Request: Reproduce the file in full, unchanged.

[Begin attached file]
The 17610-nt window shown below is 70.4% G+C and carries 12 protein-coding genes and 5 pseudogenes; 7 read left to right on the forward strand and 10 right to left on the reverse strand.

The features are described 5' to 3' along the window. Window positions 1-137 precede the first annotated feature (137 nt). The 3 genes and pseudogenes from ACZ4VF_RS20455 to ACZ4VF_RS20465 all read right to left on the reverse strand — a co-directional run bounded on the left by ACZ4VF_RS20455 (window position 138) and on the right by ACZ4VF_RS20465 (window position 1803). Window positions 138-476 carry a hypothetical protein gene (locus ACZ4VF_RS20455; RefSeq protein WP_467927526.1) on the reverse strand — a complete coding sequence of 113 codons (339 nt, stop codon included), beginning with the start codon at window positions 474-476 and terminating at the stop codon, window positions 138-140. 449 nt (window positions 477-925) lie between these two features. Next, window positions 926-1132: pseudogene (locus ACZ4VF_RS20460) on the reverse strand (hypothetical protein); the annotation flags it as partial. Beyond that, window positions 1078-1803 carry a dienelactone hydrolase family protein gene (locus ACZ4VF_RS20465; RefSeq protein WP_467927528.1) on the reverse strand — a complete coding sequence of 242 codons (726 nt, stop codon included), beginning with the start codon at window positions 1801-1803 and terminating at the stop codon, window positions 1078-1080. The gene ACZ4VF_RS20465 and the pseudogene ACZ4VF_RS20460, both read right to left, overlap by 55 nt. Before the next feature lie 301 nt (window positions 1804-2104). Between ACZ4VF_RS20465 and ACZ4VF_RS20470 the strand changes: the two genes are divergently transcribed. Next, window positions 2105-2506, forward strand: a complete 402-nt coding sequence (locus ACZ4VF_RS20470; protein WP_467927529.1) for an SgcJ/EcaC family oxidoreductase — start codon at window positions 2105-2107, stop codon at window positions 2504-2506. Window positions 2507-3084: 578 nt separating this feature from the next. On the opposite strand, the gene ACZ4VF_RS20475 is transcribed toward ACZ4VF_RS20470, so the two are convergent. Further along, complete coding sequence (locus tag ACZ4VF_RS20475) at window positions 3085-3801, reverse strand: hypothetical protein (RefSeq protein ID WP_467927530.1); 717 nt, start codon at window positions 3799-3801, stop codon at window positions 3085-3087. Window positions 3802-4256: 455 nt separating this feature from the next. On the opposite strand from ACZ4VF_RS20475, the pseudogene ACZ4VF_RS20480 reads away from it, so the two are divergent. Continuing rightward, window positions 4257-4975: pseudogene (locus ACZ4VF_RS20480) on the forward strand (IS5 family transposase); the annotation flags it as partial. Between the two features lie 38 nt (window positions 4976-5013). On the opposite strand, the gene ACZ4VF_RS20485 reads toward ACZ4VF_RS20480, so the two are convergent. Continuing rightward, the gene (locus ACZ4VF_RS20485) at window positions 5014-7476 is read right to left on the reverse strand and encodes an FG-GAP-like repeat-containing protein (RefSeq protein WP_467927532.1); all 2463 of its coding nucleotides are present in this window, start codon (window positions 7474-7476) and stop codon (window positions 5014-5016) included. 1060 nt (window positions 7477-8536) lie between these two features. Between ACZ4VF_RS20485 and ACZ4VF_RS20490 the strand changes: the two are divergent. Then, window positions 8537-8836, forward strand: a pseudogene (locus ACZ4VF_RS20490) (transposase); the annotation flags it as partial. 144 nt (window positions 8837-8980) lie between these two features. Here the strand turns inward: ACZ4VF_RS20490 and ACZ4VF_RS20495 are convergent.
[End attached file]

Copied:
The 17610-nt window shown below is 70.4% G+C and carries 12 protein-coding genes and 5 pseudogenes; 7 read left to right on the forward strand and 10 right to left on the reverse strand.

The features are described 5' to 3' along the window. Window positions 1-137 precede the first annotated feature (137 nt). The 3 genes and pseudogenes from ACZ4VF_RS20455 to ACZ4VF_RS20465 all read right to left on the reverse strand — a co-directional run bounded on the left by ACZ4VF_RS20455 (window position 138) and on the right by ACZ4VF_RS20465 (window position 1803). Window positions 138-476 carry a hypothetical protein gene (locus ACZ4VF_RS20455; RefSeq protein WP_467927526.1) on the reverse strand — a complete coding sequence of 113 codons (339 nt, stop codon included), beginning with the start codon at window positions 474-476 and terminating at the stop codon, window positions 138-140. 449 nt (window positions 477-925) lie between these two features. Next, window positions 926-1132: pseudogene (locus ACZ4VF_RS20460) on the reverse strand (hypothetical protein); the annotation flags it as partial. Beyond that, window positions 1078-1803 carry a dienelactone hydrolase family protein gene (locus ACZ4VF_RS20465; RefSeq protein WP_467927528.1) on the reverse strand — a complete coding sequence of 242 codons (726 nt, stop codon included), beginning with the start codon at window positions 1801-1803 and terminating at the stop codon, window positions 1078-1080. The gene ACZ4VF_RS20465 and the pseudogene ACZ4VF_RS20460, both read right to left, overlap by 55 nt. Before the next feature lie 301 nt (window positions 1804-2104). Between ACZ4VF_RS20465 and ACZ4VF_RS20470 the strand changes: the two genes are divergently transcribed. Next, window positions 2105-2506, forward strand: a complete 402-nt coding sequence (locus ACZ4VF_RS20470; protein WP_467927529.1) for an SgcJ/EcaC family oxidoreductase — start codon at window positions 2105-2107, stop codon at window positions 2504-2506. Window positions 2507-3084: 578 nt separating this feature from the next. On the opposite strand, the gene ACZ4VF_RS20475 is transcribed toward ACZ4VF_RS20470, so the two are convergent. Further along, complete coding sequence (locus tag ACZ4VF_RS20475) at window positions 3085-3801, reverse strand: hypothetical protein (RefSeq protein ID WP_467927530.1); 717 nt, start codon at window positions 3799-3801, stop codon at window positions 3085-3087. Window positions 3802-4256: 455 nt separating this feature from the next. On the opposite strand from ACZ4VF_RS20475, the pseudogene ACZ4VF_RS20480 reads away from it, so the two are divergent. Continuing rightward, window positions 4257-4975: pseudogene (locus ACZ4VF_RS20480) on the forward strand (IS5 family transposase); the annotation flags it as partial. Between the two features lie 38 nt (window positions 4976-5013). On the opposite strand, the gene ACZ4VF_RS20485 reads toward ACZ4VF_RS20480, so the two are convergent. Continuing rightward, the gene (locus ACZ4VF_RS20485) at window positions 5014-7476 is read right to left on the reverse strand and encodes an FG-GAP-like repeat-containing protein (RefSeq protein WP_467927532.1); all 2463 of its coding nucleotides are present in this window, start codon (window positions 7474-7476) and stop codon (window positions 5014-5016) included. 1060 nt (window positions 7477-8536) lie between these two features. Between ACZ4VF_RS20485 and ACZ4VF_RS20490 the strand changes: the two are divergent. Then, window positions 8537-8836, forward strand: a pseudogene (locus ACZ4VF_RS20490) (transposase); the annotation flags it as partial. 144 nt (window positions 8837-8980) lie between these two features. Here the strand turns inward: ACZ4VF_RS20490 and ACZ4VF_RS20495 are convergent.